South Africa News

Memorial for engineers who died in Cape Town refinery blast to be held

The explosion in which Mpilo Sibiya, 32, and Likhona Vece, 27, died happened shortly after 04.00 am on 2 July, at the sprawling plant in Milnerton.

The two people who died in the explosion at the fuel refinery in Cape Town have been named.

They were two young chemical engineers: Mpilo Sibiya, 32, and Likhona Vece, 27.

The explosion rocked the plant shortly after 04.00 am on 2 July, at the sprawling plant in Milnerton, north of the city centre.

Astron Energy CEO Jonathan Molapo said in a statement on Monday: “The entire company is in deep distress at the loss of these two young and talented chemical engineers and we will continue to provide the necessary support to their families”.

The company’s media office reported: “Of the seven admitted to hospital, six have been released and one remains in a stable condition. Medical support and counselling have been made available to anyone impacted by the incident.”

The Cape Peninsula University of Technology (CPUT) posted on its “Alumni/Convocation” page on Facebook: “It is with sadness that we learn the deadly fire that broke out at the Astron Energy SA refinery in Milnerton before dawn on Thursday, 2 July 2020, claimed the lives of 2 of our Engineering alumni. Mr Mpilo Sibiya graduated with his BTech in Chemical Engineering in 2016. He was only 32 years old.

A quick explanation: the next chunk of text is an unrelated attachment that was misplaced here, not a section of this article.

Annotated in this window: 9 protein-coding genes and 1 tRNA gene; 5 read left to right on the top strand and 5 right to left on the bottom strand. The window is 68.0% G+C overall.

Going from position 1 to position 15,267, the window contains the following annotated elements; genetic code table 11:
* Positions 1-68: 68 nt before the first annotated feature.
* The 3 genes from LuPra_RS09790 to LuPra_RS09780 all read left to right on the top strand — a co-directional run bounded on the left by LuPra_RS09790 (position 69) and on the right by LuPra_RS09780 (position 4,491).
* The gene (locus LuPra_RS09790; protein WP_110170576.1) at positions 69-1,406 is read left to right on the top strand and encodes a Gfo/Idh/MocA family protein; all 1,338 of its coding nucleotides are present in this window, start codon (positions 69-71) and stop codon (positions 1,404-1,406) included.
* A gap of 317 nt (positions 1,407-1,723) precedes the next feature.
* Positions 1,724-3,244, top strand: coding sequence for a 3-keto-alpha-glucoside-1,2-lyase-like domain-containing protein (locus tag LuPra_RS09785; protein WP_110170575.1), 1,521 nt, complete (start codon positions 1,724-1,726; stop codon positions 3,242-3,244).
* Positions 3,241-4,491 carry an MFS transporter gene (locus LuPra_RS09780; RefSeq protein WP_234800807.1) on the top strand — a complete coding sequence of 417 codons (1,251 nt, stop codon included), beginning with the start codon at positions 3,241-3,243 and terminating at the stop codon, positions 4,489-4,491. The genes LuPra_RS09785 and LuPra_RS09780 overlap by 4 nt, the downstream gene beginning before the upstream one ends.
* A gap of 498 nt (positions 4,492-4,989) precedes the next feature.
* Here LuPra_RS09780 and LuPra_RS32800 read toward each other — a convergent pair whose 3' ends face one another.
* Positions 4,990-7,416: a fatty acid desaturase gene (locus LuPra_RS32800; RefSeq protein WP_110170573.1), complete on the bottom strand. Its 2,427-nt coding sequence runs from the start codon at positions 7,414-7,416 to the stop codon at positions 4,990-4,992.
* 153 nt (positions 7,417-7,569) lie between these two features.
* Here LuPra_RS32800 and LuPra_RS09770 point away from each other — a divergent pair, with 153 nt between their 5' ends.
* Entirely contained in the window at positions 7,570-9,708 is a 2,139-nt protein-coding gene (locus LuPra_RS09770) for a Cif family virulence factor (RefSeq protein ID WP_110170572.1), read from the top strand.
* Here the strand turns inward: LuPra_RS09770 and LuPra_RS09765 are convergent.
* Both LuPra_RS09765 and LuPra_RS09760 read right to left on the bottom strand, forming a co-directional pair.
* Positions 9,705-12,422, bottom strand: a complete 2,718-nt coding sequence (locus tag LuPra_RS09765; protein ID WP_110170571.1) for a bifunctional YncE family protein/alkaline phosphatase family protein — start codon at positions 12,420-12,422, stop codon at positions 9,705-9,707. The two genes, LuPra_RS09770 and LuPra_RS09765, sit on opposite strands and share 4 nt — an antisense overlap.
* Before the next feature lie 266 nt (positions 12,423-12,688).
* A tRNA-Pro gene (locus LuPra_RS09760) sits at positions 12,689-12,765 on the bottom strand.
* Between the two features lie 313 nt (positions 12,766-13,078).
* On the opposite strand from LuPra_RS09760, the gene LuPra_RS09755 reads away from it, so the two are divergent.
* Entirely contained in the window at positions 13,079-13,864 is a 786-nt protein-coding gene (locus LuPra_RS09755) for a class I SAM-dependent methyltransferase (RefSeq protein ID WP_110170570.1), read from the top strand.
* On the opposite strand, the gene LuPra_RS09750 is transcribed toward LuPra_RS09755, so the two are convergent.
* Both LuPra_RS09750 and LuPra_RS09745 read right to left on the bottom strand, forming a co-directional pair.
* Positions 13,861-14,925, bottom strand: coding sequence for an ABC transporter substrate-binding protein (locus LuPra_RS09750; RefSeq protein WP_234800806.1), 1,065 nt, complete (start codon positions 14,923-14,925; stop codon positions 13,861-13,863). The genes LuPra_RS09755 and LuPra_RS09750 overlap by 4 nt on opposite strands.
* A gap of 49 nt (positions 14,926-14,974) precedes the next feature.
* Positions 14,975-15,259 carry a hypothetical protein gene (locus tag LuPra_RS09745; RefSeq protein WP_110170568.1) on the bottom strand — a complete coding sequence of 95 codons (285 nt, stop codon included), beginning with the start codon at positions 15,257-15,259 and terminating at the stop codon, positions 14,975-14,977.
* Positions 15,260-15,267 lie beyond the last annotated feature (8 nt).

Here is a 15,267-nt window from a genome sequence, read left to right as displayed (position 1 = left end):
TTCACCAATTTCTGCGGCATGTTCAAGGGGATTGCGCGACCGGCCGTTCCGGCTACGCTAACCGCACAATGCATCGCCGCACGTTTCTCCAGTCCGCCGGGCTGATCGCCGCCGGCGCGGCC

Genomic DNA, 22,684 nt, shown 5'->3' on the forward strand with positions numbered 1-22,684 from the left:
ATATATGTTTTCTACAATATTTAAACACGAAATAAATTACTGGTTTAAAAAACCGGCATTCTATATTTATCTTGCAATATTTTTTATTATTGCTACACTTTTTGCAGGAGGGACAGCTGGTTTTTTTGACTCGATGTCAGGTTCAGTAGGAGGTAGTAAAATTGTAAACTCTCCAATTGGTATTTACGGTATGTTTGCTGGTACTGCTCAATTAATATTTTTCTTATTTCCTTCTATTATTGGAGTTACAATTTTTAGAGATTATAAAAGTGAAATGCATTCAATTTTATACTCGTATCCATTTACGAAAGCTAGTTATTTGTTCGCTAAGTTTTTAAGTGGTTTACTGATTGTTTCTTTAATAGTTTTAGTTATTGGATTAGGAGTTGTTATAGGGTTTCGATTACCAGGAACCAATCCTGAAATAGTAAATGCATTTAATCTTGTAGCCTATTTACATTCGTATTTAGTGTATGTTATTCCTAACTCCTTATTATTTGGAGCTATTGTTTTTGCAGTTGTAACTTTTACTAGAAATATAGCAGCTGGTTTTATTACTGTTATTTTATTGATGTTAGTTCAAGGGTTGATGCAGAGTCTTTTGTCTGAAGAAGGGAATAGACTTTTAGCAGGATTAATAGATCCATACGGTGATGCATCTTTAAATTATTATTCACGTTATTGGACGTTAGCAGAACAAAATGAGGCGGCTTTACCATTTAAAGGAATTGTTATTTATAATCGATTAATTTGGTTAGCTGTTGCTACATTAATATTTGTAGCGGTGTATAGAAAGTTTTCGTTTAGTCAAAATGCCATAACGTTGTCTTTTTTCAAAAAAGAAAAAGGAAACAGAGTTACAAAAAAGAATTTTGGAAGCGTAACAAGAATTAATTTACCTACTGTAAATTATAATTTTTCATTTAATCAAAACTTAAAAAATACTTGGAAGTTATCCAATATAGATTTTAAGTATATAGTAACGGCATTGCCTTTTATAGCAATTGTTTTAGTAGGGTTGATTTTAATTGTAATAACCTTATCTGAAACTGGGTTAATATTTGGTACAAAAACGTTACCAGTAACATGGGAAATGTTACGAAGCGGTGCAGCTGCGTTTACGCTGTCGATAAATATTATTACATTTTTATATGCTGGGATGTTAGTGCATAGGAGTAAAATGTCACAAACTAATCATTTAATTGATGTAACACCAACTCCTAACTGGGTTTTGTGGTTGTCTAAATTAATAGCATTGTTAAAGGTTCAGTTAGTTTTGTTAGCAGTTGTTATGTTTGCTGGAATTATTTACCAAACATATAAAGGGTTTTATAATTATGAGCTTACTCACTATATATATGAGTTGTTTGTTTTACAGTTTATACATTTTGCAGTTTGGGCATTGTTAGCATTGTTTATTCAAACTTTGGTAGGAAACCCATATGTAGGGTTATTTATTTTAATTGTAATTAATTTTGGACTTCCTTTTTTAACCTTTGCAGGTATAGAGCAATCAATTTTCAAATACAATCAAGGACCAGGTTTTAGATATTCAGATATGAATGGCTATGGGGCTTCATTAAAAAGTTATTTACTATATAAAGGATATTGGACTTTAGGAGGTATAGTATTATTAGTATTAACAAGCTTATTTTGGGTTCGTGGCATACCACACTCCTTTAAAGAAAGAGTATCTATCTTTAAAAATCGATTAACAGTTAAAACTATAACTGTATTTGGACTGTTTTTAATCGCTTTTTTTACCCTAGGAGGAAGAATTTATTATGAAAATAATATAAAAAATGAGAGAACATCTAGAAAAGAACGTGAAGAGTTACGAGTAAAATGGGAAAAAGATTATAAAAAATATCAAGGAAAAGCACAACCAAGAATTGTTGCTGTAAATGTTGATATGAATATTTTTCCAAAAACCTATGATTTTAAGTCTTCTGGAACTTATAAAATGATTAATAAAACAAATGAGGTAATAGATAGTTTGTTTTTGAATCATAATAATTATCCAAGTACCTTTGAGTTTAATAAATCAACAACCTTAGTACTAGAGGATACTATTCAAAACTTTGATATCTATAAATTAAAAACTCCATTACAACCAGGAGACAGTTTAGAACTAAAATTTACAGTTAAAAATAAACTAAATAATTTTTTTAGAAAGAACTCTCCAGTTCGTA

“Ms Likhona Vece graduated with a BTech in Chemical Engineering in 2015. She would have turned 28 on 8th November 2020. The Faculty of Engineering & Built Environment as well as the Department of Chemical Engineering convey deepest condolences to the family, friends and colleagues at Astron and CPUT.

“The country has been robbed of young and promising engineers. May their souls rest in peace,” the educational institution said.


Astron reported a memorial service would take place at the Astron Energy Milnerton refinery this week.

On the physical impact of the explosion, the company said there was “no threat to fuel supplies because of this incident”.

“A post-incident risk assessment has been conducted and there is no health risk to the communities surrounding the refinery. The overall plant remains stable. The affected area is barricaded and we continue to have support from the local authorities.”

And on the origin of the blast, the company reported: “Astron Energy is committed to a full investigation of the incident, in co-operation with all the relevant authorities, to learn the cause and to take steps to prevent any re-occurrence of this tragic event.”

-The Citizen

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